SAN FRANCISCO (KGO) -- You might never compare a construction site to an operating room. But as crews work to erect the massive new California Pacific Medical Center Hospital in San Francisco, you will find surgical precision.
Across the street, roughly a dozen engineers sit in a control room gazing into a powerful 3D version of the unfinished hospital. It's a virtual mirror of the project that changes almost hourly as crews finish the smallest details. But the idea isn't just to track the work, it's to head off trouble.
"This type of thing happens every single day," project engineer Josh Mercado says.
Mercado says the 3D software allows the team to search for potential conflicts in the construction that arise almost constantly.
"The team we just saw inside is reviewing and identifying over a thousand issues a week," he explains.
First it helps to understand hospitals are made up of dozens of competing systems, from specialized ventilation, to back-up power, to the structural engineering -- all being installed by different contractors. In this case, the conflict is a fire suppression system that needs to be raised closer to the ceiling to make way for cars.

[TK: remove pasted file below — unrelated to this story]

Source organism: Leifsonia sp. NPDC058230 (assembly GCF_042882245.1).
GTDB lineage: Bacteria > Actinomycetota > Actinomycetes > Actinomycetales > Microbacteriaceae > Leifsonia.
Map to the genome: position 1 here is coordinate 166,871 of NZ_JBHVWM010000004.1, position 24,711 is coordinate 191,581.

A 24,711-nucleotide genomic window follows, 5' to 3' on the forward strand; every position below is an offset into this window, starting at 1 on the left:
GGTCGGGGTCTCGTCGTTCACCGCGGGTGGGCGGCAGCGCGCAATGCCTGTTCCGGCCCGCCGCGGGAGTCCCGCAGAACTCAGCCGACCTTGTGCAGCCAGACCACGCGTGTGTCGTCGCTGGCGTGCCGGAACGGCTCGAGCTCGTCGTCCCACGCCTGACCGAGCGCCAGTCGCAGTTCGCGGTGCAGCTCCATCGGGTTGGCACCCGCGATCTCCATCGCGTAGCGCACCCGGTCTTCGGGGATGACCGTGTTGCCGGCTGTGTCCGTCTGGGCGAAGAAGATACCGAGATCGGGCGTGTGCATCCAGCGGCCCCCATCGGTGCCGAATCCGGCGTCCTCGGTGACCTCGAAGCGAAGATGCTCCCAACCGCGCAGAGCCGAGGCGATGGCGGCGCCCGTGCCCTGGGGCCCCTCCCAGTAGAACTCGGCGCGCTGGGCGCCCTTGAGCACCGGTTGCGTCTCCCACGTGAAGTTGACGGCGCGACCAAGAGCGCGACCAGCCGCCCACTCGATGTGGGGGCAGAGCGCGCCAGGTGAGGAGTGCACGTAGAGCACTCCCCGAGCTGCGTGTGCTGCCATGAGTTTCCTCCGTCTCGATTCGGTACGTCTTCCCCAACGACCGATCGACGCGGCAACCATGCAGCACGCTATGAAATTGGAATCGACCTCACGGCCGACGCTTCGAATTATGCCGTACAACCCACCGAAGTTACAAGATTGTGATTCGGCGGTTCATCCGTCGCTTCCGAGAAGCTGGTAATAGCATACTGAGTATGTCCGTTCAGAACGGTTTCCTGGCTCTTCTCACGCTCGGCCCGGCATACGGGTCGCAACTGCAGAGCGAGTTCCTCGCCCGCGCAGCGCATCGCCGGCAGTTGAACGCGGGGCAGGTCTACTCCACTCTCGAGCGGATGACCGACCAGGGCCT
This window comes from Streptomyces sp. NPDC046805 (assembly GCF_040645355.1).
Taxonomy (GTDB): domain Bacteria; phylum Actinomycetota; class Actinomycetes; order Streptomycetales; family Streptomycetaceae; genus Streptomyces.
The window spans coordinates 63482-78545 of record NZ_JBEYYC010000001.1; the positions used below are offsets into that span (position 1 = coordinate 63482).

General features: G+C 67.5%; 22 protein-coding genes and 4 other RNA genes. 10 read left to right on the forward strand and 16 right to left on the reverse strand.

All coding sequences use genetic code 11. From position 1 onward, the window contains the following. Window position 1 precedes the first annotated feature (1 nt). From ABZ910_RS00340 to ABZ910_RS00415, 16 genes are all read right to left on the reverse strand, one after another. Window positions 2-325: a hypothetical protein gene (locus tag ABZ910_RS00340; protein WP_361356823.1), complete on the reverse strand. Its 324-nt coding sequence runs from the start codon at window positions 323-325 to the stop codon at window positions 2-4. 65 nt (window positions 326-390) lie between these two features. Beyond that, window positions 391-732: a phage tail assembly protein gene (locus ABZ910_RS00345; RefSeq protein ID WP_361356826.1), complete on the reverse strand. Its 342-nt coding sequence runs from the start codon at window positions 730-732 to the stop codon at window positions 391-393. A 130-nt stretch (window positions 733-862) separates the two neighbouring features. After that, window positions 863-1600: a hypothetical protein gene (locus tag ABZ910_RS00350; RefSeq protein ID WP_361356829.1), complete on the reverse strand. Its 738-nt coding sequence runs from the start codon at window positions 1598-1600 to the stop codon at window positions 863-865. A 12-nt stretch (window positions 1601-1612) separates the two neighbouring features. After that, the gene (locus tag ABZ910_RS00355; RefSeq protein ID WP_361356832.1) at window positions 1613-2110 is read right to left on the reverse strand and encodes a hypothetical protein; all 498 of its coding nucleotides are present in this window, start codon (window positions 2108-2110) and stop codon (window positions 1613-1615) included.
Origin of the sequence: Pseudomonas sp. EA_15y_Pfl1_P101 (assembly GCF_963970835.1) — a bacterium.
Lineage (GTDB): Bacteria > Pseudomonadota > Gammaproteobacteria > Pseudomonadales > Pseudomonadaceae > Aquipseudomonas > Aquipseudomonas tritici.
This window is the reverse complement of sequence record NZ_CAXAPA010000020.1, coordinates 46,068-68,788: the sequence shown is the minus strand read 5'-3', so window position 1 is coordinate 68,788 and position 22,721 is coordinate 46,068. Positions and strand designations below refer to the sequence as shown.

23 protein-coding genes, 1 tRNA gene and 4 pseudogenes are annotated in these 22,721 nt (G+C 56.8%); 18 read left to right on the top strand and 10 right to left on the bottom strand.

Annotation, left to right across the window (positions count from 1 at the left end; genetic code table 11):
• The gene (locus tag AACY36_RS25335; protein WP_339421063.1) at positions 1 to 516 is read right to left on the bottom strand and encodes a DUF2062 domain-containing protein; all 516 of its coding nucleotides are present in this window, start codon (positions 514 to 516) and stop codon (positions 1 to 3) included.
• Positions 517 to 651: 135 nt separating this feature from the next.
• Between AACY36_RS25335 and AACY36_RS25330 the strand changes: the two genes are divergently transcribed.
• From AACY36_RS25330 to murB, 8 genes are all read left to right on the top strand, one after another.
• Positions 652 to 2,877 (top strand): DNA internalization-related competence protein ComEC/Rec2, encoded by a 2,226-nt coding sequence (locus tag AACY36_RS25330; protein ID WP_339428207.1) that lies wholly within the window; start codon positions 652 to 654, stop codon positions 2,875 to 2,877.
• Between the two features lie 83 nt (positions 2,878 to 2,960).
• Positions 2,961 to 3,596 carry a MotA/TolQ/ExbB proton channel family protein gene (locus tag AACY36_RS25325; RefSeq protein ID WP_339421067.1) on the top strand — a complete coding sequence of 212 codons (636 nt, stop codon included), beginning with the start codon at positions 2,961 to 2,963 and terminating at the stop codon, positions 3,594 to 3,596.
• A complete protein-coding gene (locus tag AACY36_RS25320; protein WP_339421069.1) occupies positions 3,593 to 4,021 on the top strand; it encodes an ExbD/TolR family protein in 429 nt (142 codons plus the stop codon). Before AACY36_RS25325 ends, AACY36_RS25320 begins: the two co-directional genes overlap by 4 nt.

"They actually requested a series of penetration through the beam and, as you see here, our structural model did not have it," Mercado says during a tour of the site.
Moments later, project manager Panos Lampsas showed us the solution. Holes added into the structural beams with a last-minute change beamed to the fabricator.
"And we were able to penetrate and prefabricate the steel before it comes to the site," Lampsas says.
Contractors brief each other daily with projections of when they'll finish a detail of the project. The software tracks the changes and plans can change on the fly.
"We constantly adjust. We actually build it virtually and then we take it to construction, so we build right out of the software," he says.
The system has worked so well that construction is running slightly ahead of schedule -- counting the days until the virtual becomes reality.
Written and produced by Tim Didion
Virtual engineering powers San Francisco hospital project